Omicron roared through Marseille, civil authorities refused its opera house orchestra entry into the dangerously close confines of its pit. But sitting comfortably distanced on stage itself, this under appreciated orchestra proved itself well capable of its starring role in Wagner’s monumental Die Walküre.
Placed slightly upstage, sequestered behind a scrim, the orchestra attained a huge musical presence magnified by the flashes of light that penetrated the scrim when music stand score pages were flipped.
The proscenium apron and the now covered pit created a stage that thrust into the hall. There was nothing to separate us from Siegmund’s heroics and Wotan’s anguish, from Fricka’s admonishments, Sieglinde’s pride and Brunnhilde’s pleadings.
It was exactly as Wagner wished, nothing between the words of his actors and us, fellow celebrants of his tragic rite. Not exactly Bayreuth though, perhaps slightly fewer harps, horns and Wagner tubas (the program sheet does not list the orchestra personnel), instead a very transparent, clearly voiced sound though which the famed leitmotifs sang out, the bass clarinet pronounced and the tubas spat without restraint.
German conductor Adrian Prabava meticulously enunciated the orchestral flow, finding evident pleasure in the anger of his meddlesome tubas, and finding in the end phenomenal volume for Loge’s wall of flames. We did not see him, or his players until the applause at the very end, though he and his players were the principal motivation and force of the performance.
Veteran Marseille stage director Charles Roubaud played with the idea of a semi-staging — though the Wagner masterpiece was in fact fully staged, every nuance of the score fully embodied within his actors, moved by sheer musical force all over the thrust platform.
There was, however, no dramatic action! There was not even a sword! We did not witness the battle between Siegmund and Hunding brokered by Wotan! There was only the music, deeply felt and precisely exposed in the voices and bodies of Mr. Roubaud’s actors.
The thrust acting space was backed by the scrim on which was projected a surrounding of sorts, enveloping as well the columns of the proscenium. Though this video background had obvious limitless capability it eschewed all temptation to introduce horses or parachutes for the entrance of valkyries. Instead they were simply on the stage as the curtain rose on Act III, against a background of leafless tree branches. Costumed by the Opéra de Marseille’s industrious Katia Duflot, they were a visual spectacle indeed! While all principals were discretely costumed, Brünnhilde and her sisters’ attire was a post performance subject of controversy, consternation and condemnation at the O’Stop bar across the street from the opera house!
The valkyries were not only a visual spectacle but were also the vocal spectacle that Wagner intended. Eight, then nine big-voiced singers rose to sonic volumes that dwarfed all imaginable scenic intervention. Evidently that was the point — and we got it, like it or not.
The musical intimacy of Mr. Roubaud’s production was realized by an extraordinary cast, dominated by Austrian tenor Nikolaï Schukoff as Siegmund and Korean bass Samuel Youn as Wotan, the two Wagnerian heroes who lost what they most loved.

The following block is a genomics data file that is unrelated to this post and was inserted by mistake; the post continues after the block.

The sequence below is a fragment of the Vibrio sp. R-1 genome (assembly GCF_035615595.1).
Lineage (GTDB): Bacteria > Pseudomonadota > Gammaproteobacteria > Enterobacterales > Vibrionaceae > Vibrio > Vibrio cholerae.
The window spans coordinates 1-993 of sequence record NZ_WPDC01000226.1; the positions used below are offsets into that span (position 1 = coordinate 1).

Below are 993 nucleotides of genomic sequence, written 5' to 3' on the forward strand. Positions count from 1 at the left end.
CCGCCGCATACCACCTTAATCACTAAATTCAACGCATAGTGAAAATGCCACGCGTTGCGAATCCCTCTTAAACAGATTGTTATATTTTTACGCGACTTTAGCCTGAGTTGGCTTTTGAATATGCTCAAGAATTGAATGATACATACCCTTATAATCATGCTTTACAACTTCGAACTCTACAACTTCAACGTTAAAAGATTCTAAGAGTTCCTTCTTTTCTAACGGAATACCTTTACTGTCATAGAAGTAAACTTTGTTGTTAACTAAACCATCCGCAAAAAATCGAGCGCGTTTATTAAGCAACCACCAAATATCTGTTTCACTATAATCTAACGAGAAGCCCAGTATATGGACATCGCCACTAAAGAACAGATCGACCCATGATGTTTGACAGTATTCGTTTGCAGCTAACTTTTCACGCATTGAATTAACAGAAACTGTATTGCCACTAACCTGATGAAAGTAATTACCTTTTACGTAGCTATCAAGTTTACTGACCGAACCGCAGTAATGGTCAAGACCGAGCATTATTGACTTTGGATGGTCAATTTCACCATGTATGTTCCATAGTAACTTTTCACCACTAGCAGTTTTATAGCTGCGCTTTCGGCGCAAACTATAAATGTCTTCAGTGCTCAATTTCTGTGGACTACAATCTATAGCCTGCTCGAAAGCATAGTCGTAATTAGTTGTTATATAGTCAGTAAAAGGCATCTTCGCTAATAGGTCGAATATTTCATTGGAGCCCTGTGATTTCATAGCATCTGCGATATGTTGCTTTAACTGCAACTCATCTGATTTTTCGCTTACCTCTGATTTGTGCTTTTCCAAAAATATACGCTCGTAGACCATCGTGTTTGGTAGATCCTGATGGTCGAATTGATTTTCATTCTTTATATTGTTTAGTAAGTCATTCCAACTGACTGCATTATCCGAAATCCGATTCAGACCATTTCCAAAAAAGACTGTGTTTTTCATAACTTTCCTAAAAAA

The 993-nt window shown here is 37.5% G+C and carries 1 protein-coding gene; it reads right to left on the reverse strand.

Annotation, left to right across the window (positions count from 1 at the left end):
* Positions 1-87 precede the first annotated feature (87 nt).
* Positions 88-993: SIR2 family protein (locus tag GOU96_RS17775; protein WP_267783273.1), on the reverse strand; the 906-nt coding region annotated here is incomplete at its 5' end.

Mr. Schukoff is athletic and heroic, an impetuous actor and an elegant singer. His well focused voice clearly enunciated each word. Of note was his immediate physical intimacy with the Sieglinde of French soprano Sophie Koch, Wagner’s magic moment of recognition, as yet unconscious. Mme. Koch is of great vocal and physical charisma, her third act pronouncement of the sword’s destiny attained a vocal and emotional magnificence that would, if needed, carry us through the prolonged vicissitudes to the Ring’s ultimate denouement.
Samuel Youn sings the Walküre Wotan, but is known for Wotan’s nemesis Alberich in Siegfrieds around the world. His Walküre Wotan is volatile, uncertain, deeply troubled, and violent. He shoutingly defied any so-called hero to penetrate the flames that surround his daughter. Mr. Youn is an intense performer, of sharply vocal focus and of myriad colors. We sat on the edge of our seats while he was berated by his wife Fricka (above photo) — the intense force of the young and beautiful French mezzo Aude Extrémo [sic]. We were both moved, dismayed and frightened by his confession to Brünnhilde, and we feared for the life of Brünnhilde at his anger in their final confrontation.
German soprano Petra Lang offered some amazing Brünnhilde whoops at her Act II entrance though we feared for her middle voice as the performance progressed. She offered a profoundly moving, almost sottovoce messenger telling Siegmund of his impending death (beautifully acted, intensely felt by Mr. Schukoff), and she pulled herself together vocally for her pleas to Wotan at the end. It was, finally, an appreciated performance.
The Roubaud production was not about Hunding, handily enacted by French bass Nicolas Courial. But it was all about lighting. Marc Delamézière often lights Opéra de Marseille productions. He well surmounted the challenges of lighting the faces as they moved throughout the thrust stage, capturing the emotional intimacy of the Wagner score. The productions minimalist videos were sensitively created by Camille Lebourges.
The Valkyries: Jennifer Michel, Ludivine Gombert, Laurence Janot, Lucie Roche, Carine Séchaye, Cécile Galois, Marie Gautrot, Jullie Pasturaud
All photos courtesy of the Opéra de Marseille, copyright Christian Dresse
Opéra de Marseille, Marseille, France, February 11, 2022